Roya Boroumand, daughter of Abdorrhman Boroumand, a founder of the pro-democracy opposition killed in his apartment in Paris in April 1991, notes that Muslims opposed the fundamentalists long before the Twin Towers fell:
"We did try, and we got killed. People got killed. Clerics got killed. The bulk of the victims of the early years were people who were fighting fundamentalism." She desperately wants non-Iranians to understand this. (p.194)
She and her sister Ladan started the Omid website, documenting the victims of the regime, and a human rights advocacy group, the Abdorrhman Boroumand Foundation (ABF). As Roya Boroumand says of the Iranian regime:
It wants to be a theocracy but it is a totalitarian ideology that has been smart enough to take the cover of religion so it couldn't be attacked. It's the smartest totalitarian ideology. (p.198)
Khomeini declared that one of the roles of the Revolutionary Guards was to "familiarise people with the traditions". As Roya Boroumand asks:
What kind of traditions are these that people are not familiar with? (p.200)
Muslim fundamentalism is very much about creating a notion of "authentic Islam". One that rather too many folk in the West buy into. There are plenty of very religious Muslims who virulently oppose this attempted capture of their religion, such as Kourosh Sehati, a periodically imprisoned activist for a secular state (Pp 204-5). Karia Bennoune also provides insight into the struggles and dilemmas of queer Iranians, living under a regime which continues to execute them (Pp 202-3).

Mahnaz Afkhami, who has been a exile for decades, active in international human rights organisations, argues that Leftist academics have to accept responsibility for making fundamentalists palatable for Western perspectives (p.209).

Intimidation within Western societies
Fundamentalist advocacy and intimidation reaches within Muslim diasporas in the West (Pp58-60). Such as the Somali emigre community in Minnesota. Those who wish to speak out against fundamentalist advocacy and recruitment come under pressure from the mosques against doing so (p.218). Fighting this of type of reputational war is gruelling, but to tackle extremism, one must first acknowledge it (p.221).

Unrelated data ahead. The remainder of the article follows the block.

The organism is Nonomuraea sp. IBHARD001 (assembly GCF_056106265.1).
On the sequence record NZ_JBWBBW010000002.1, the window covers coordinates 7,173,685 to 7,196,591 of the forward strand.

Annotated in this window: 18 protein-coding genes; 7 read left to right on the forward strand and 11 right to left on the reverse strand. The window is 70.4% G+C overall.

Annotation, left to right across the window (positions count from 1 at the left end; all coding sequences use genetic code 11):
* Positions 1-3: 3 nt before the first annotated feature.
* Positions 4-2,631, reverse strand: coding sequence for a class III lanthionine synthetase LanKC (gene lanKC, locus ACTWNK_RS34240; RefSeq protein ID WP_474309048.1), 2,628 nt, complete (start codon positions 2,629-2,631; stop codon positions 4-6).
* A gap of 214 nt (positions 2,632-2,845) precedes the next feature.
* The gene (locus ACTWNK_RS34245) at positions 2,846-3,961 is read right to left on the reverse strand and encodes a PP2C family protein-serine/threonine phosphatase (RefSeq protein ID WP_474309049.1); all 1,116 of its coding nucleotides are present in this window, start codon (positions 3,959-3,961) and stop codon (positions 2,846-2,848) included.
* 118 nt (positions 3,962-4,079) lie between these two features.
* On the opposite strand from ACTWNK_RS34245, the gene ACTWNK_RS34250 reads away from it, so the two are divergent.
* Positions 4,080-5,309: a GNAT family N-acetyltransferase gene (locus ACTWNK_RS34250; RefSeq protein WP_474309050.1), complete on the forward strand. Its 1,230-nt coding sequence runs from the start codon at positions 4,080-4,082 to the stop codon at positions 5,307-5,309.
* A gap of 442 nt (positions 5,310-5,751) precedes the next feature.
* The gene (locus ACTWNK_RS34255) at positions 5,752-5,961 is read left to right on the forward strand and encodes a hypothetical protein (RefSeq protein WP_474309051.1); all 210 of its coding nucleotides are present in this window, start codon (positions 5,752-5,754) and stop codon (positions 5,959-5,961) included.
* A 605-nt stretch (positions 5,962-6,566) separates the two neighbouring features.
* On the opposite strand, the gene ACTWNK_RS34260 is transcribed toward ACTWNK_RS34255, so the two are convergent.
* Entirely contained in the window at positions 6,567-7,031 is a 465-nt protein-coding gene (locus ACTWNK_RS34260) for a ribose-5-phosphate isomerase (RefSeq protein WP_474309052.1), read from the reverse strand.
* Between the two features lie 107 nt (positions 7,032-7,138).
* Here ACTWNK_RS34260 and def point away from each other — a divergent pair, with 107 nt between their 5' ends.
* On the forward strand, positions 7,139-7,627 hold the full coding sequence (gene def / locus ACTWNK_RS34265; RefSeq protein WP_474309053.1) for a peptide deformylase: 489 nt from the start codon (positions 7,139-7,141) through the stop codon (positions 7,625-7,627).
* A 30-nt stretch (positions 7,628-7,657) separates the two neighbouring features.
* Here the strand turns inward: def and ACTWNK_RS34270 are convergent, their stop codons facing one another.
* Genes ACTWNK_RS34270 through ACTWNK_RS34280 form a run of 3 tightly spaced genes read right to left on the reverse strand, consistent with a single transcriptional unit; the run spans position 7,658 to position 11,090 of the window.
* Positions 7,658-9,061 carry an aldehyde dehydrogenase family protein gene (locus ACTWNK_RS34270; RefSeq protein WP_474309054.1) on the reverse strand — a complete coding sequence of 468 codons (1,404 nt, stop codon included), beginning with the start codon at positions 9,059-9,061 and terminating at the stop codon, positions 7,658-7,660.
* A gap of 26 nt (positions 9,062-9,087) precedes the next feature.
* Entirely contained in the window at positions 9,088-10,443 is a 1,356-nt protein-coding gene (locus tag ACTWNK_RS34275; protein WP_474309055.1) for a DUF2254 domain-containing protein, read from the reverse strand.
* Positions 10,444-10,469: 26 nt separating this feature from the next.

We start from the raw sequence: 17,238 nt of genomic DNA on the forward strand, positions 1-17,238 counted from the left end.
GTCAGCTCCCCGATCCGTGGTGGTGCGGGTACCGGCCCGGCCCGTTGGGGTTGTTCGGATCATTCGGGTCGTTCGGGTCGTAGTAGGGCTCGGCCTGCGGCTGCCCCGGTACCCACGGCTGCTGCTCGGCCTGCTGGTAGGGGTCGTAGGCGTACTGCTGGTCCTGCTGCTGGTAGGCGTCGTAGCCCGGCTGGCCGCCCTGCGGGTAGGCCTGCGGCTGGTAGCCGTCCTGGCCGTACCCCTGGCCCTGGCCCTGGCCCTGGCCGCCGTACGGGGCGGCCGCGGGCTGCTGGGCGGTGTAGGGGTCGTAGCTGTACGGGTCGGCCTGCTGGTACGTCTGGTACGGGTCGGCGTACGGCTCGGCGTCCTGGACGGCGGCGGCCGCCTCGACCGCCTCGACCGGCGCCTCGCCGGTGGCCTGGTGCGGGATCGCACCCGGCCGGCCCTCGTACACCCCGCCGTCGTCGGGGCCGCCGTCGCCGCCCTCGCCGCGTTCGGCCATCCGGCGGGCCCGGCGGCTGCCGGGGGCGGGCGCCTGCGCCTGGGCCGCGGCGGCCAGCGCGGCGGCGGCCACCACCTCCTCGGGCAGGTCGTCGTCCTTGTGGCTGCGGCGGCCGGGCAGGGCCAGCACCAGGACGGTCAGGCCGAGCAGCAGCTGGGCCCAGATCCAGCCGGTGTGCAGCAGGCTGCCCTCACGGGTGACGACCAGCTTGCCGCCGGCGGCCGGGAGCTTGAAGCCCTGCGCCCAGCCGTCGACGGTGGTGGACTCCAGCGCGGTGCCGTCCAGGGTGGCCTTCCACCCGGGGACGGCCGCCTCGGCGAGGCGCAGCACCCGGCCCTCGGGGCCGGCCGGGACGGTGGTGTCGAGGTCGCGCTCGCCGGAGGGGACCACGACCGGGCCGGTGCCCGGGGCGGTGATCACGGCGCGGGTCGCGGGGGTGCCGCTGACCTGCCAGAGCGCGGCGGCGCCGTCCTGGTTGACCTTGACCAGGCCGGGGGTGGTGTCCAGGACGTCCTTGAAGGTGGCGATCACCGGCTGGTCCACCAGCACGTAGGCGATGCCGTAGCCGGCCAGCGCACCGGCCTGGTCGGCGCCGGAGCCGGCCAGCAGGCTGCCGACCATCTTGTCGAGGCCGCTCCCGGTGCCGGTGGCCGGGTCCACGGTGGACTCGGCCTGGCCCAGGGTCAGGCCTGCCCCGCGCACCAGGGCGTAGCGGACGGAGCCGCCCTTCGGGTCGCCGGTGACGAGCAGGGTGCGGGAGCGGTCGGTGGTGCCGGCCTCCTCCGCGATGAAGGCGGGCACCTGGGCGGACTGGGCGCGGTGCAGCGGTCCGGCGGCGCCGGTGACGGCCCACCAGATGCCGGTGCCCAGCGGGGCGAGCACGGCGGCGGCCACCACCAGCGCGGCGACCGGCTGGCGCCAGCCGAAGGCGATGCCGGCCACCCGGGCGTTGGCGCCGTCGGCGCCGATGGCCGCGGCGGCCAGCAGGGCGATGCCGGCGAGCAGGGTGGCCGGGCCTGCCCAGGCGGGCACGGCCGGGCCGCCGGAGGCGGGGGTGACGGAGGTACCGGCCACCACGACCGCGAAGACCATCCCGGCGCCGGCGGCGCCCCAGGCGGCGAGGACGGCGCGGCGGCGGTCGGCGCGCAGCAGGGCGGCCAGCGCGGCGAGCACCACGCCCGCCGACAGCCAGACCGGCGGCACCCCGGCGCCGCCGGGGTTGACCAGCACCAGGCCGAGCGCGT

When Western political leaders do notice, public "debate" remains trapped within Western political framings disconnected from realities within Islam and Muslim communities. So, Karima Bennoune dissects a March 2011 Congressional inquiry (entitled "The Extent of Radicalisation in the American Muslim Community and the Community's Response") which suffered from the classic gets-in-the-way framing: the Right playing into the hands of both anti-Islam activists and Muslim fundamentalists who claim that the kafir vilify them, while the Left talked as if Muslim fundamentalism was a non-problem (p.219-220). What is not acknowledged cannot be opposed.

As a result of activism within the Somali community, Somali elders did end up issuing a blunt statement against the jihadis (Pp223-4). Zuhur Ahmed, who broadcast her own radio show while studying to be a doctor, argues that Muslim fundamentalism appeals to disoriented and vulnerable, while it changes their religion. She is another who points out how different this is from the Islam of her childhood (p.232).

Which and whose human rights
A human rights activist herself, one of the themes of the book is Karima Bennoune's frustration with many human rights organisations. As she notes, many international human rights organisations ignore the victims of fundamentalists (p.163.). Being the victims of "non-state actors" seems to confuse them. Thus Amnesty International finds it easier to say nothing about terrorism (p.237). She criticises Human Rights Watch (HRW) for being clueless about what Islamism actually implies (p.296).

Activism by people of Muslim heritage is too often ignored or mocked. On March 8, 1995, for International Women's Day, the Algerian Rally of Democratic Women (RAFD--it also means refuse in Arabic--staged a mock trial of the Algerian fundamentalist Islamic Salvation Front (FIS) and its leaders (Pp186-7). An attempt to dramatise assassination, massacre and terror, the mock trial did not receive the media support one might have expected:
The left-leaning French newsmagazine Le Nouvel Observateur put sarcastic quotation marks around the words "testimony of the dead" in describing the account of fundamentalist killings offered at the 1995 tribunal, lampooned the event's "theatrical" tone and even criticized the presence of police outside to protect the participants, not withstanding the terrible threat to them. So much for international solidarity. (p.187)
Karima Bennoune herself found that people, possibly especially women, of Muslim heritage speaking up against terrorism was too "off-message" when she tried to get her "Why I Hate Al-Qaeda" manifesto published on the tenth anniversary of 9/11--one left-wing paper telling her it was irrelevant because of the Arab Spring (Pp265-6). As she says:
I want to stand with those who refuse to equivocate (p.266).
But equivocation is the refuge of those whose framings cannot cope with too much reality:
Often when people mouth platitudes about Islam-religion-of-peace, my eyes glaze over. Have they slept through the last few decades? ... The best way to defend Islam is to display the peaceful practice, and to defend those who do. This requires unabashed challenge of fundamentalism. (p.331)
There is more than one Islam: but too many Westerners find accepting the opposition of people of Muslim heritage to Muslim fundamentalism, and the nature of Muslim fundamentalism, far too confronting to their preferred framings of events.

(Which is discussed further in part 2 of this review.)